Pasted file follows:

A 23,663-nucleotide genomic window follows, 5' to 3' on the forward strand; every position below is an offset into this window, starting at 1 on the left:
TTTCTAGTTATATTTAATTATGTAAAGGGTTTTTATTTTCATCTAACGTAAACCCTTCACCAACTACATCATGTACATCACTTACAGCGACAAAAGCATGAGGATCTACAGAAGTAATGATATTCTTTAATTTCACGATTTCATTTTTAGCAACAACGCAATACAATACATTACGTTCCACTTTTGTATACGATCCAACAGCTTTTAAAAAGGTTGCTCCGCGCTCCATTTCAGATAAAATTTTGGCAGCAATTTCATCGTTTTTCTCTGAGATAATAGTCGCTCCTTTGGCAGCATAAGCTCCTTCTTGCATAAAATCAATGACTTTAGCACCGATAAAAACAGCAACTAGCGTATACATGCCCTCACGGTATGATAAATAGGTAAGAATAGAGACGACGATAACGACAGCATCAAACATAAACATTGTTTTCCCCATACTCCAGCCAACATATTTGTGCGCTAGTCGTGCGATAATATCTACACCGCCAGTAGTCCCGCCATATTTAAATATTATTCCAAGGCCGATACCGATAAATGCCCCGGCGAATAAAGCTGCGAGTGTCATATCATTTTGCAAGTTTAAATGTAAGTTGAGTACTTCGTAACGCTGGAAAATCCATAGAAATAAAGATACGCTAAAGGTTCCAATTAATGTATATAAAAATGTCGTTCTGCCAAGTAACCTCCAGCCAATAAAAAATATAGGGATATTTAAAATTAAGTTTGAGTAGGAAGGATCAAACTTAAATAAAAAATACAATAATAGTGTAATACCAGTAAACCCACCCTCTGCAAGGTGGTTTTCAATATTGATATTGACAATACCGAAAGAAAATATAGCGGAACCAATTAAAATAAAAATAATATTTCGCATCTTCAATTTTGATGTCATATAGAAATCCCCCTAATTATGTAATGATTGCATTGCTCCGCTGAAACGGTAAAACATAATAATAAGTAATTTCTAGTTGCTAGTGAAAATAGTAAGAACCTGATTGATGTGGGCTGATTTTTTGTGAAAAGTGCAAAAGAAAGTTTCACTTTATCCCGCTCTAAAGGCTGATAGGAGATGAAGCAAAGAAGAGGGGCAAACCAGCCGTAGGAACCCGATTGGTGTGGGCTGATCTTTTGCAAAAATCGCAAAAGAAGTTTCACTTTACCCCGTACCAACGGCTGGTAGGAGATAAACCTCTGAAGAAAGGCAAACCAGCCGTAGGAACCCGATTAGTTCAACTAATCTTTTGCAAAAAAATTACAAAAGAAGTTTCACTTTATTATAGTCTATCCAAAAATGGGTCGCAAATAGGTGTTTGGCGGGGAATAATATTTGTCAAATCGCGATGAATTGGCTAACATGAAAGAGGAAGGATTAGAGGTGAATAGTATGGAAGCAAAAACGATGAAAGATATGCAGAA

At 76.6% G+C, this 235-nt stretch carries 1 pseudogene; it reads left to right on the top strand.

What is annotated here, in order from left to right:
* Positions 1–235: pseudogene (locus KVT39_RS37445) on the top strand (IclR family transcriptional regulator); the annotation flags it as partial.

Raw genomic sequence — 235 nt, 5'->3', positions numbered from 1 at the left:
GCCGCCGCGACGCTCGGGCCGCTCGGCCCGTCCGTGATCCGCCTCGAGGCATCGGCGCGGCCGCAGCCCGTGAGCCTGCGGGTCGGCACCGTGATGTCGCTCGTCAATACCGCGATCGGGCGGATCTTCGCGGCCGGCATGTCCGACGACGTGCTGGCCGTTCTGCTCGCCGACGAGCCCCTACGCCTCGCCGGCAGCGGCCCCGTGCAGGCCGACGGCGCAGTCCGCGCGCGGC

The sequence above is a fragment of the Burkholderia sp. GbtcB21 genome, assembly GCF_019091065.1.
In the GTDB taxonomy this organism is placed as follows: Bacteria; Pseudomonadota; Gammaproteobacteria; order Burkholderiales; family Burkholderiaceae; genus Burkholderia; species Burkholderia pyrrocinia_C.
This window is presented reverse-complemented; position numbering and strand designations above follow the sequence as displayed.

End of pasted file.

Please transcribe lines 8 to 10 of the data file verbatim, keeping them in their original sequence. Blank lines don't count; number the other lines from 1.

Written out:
The sequence above is a fragment of the Burkholderia sp. GbtcB21 genome, assembly GCF_019091065.1.
In the GTDB taxonomy this organism is placed as follows: Bacteria; Pseudomonadota; Gammaproteobacteria; order Burkholderiales; family Burkholderiaceae; genus Burkholderia; species Burkholderia pyrrocinia_C.
This window is presented reverse-complemented; position numbering and strand designations above follow the sequence as displayed.